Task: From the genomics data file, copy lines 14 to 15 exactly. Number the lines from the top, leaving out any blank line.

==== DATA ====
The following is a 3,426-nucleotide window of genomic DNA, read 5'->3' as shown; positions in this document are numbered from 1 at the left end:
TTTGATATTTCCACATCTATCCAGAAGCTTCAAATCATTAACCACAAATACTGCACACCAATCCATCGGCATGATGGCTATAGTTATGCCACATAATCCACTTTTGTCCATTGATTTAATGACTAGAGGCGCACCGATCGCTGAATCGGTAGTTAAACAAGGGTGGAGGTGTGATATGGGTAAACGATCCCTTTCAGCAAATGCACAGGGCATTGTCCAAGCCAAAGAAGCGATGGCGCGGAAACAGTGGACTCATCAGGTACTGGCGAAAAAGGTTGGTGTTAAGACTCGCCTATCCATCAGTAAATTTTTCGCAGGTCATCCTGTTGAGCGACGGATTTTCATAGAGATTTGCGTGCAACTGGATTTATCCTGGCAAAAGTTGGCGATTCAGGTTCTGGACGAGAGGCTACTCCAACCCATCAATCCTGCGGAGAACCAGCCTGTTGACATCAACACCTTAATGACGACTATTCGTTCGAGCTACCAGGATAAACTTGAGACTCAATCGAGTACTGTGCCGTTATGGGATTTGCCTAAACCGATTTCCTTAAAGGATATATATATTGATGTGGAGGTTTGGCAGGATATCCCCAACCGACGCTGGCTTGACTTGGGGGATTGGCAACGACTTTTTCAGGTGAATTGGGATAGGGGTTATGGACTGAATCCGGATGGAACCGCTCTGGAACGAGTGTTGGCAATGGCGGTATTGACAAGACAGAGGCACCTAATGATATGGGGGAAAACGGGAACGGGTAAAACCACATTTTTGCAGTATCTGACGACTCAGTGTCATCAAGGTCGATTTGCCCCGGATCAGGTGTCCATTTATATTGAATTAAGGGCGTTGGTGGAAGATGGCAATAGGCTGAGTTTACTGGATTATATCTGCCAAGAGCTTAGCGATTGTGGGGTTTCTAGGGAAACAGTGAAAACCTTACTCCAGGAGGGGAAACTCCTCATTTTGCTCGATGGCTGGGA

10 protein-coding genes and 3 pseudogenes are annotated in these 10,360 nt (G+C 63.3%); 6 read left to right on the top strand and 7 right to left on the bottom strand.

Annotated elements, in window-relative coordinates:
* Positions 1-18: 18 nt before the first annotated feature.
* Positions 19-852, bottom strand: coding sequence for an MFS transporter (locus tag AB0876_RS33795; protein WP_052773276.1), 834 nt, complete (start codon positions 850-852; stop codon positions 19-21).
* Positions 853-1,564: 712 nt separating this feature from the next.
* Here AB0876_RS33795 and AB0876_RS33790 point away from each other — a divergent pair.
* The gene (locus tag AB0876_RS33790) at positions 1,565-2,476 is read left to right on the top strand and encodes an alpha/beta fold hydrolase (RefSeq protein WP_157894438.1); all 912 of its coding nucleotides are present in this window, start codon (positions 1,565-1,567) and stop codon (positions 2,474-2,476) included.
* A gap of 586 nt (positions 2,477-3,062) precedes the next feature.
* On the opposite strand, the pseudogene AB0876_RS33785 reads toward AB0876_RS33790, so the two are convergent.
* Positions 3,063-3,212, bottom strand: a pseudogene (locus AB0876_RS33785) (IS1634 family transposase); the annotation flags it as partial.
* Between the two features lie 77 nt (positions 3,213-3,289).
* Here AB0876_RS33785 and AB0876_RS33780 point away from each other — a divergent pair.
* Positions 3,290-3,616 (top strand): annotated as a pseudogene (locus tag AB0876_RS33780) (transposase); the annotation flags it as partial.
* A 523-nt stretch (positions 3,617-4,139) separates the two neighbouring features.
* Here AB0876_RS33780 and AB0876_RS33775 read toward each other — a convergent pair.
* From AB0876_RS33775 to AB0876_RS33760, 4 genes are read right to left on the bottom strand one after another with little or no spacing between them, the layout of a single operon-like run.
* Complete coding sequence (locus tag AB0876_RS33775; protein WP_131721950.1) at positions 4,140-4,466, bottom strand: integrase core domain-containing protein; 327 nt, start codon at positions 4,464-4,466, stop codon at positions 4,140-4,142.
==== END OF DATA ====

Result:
* Here AB0876_RS33785 and AB0876_RS33780 point away from each other — a divergent pair.
* Positions 3,290-3,616 (top strand): annotated as a pseudogene (locus tag AB0876_RS33780) (transposase); the annotation flags it as partial.